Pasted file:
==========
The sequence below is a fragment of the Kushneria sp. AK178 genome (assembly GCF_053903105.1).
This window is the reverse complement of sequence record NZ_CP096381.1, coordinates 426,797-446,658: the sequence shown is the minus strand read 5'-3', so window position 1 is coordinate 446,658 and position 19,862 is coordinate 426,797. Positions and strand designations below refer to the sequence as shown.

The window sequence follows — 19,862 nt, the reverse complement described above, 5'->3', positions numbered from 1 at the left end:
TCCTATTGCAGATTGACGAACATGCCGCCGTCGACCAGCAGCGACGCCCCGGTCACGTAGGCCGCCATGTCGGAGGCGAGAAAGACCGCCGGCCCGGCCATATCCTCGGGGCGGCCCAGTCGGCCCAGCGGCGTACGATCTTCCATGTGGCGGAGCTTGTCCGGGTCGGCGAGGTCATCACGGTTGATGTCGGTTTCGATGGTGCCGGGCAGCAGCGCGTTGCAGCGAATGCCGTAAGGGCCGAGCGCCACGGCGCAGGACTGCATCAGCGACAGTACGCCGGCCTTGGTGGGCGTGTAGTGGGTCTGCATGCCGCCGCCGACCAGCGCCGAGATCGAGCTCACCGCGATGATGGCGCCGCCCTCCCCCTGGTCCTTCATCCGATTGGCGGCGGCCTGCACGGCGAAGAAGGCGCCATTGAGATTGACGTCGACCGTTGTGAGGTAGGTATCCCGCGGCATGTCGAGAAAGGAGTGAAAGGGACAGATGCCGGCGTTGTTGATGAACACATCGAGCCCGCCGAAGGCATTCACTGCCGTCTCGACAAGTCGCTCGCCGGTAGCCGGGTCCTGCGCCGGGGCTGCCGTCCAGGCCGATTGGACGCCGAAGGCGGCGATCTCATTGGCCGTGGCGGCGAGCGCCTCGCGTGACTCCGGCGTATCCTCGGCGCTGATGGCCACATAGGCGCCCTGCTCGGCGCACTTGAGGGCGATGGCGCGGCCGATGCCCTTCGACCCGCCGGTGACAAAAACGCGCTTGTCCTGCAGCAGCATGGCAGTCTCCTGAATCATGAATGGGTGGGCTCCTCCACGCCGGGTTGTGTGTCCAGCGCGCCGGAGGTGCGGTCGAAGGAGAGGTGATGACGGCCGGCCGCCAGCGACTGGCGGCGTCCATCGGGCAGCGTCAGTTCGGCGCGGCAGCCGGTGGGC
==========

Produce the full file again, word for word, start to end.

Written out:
The sequence below is a fragment of the Kushneria sp. AK178 genome (assembly GCF_053903105.1).
This window is the reverse complement of sequence record NZ_CP096381.1, coordinates 426,797-446,658: the sequence shown is the minus strand read 5'-3', so window position 1 is coordinate 446,658 and position 19,862 is coordinate 426,797. Positions and strand designations below refer to the sequence as shown.

The window sequence follows — 19,862 nt, the reverse complement described above, 5'->3', positions numbered from 1 at the left end:
TCCTATTGCAGATTGACGAACATGCCGCCGTCGACCAGCAGCGACGCCCCGGTCACGTAGGCCGCCATGTCGGAGGCGAGAAAGACCGCCGGCCCGGCCATATCCTCGGGGCGGCCCAGTCGGCCCAGCGGCGTACGATCTTCCATGTGGCGGAGCTTGTCCGGGTCGGCGAGGTCATCACGGTTGATGTCGGTTTCGATGGTGCCGGGCAGCAGCGCGTTGCAGCGAATGCCGTAAGGGCCGAGCGCCACGGCGCAGGACTGCATCAGCGACAGTACGCCGGCCTTGGTGGGCGTGTAGTGGGTCTGCATGCCGCCGCCGACCAGCGCCGAGATCGAGCTCACCGCGATGATGGCGCCGCCCTCCCCCTGGTCCTTCATCCGATTGGCGGCGGCCTGCACGGCGAAGAAGGCGCCATTGAGATTGACGTCGACCGTTGTGAGGTAGGTATCCCGCGGCATGTCGAGAAAGGAGTGAAAGGGACAGATGCCGGCGTTGTTGATGAACACATCGAGCCCGCCGAAGGCATTCACTGCCGTCTCGACAAGTCGCTCGCCGGTAGCCGGGTCCTGCGCCGGGGCTGCCGTCCAGGCCGATTGGACGCCGAAGGCGGCGATCTCATTGGCCGTGGCGGCGAGCGCCTCGCGTGACTCCGGCGTATCCTCGGCGCTGATGGCCACATAGGCGCCCTGCTCGGCGCACTTGAGGGCGATGGCGCGGCCGATGCCCTTCGACCCGCCGGTGACAAAAACGCGCTTGTCCTGCAGCAGCATGGCAGTCTCCTGAATCATGAATGGGTGGGCTCCTCCACGCCGGGTTGTGTGTCCAGCGCGCCGGAGGTGCGGTCGAAGGAGAGGTGATGACGGCCGGCCGCCAGCGACTGGCGGCGTCCATCGGGCAGCGTCAGTTCGGCGCGGCAGCCGGTGGGC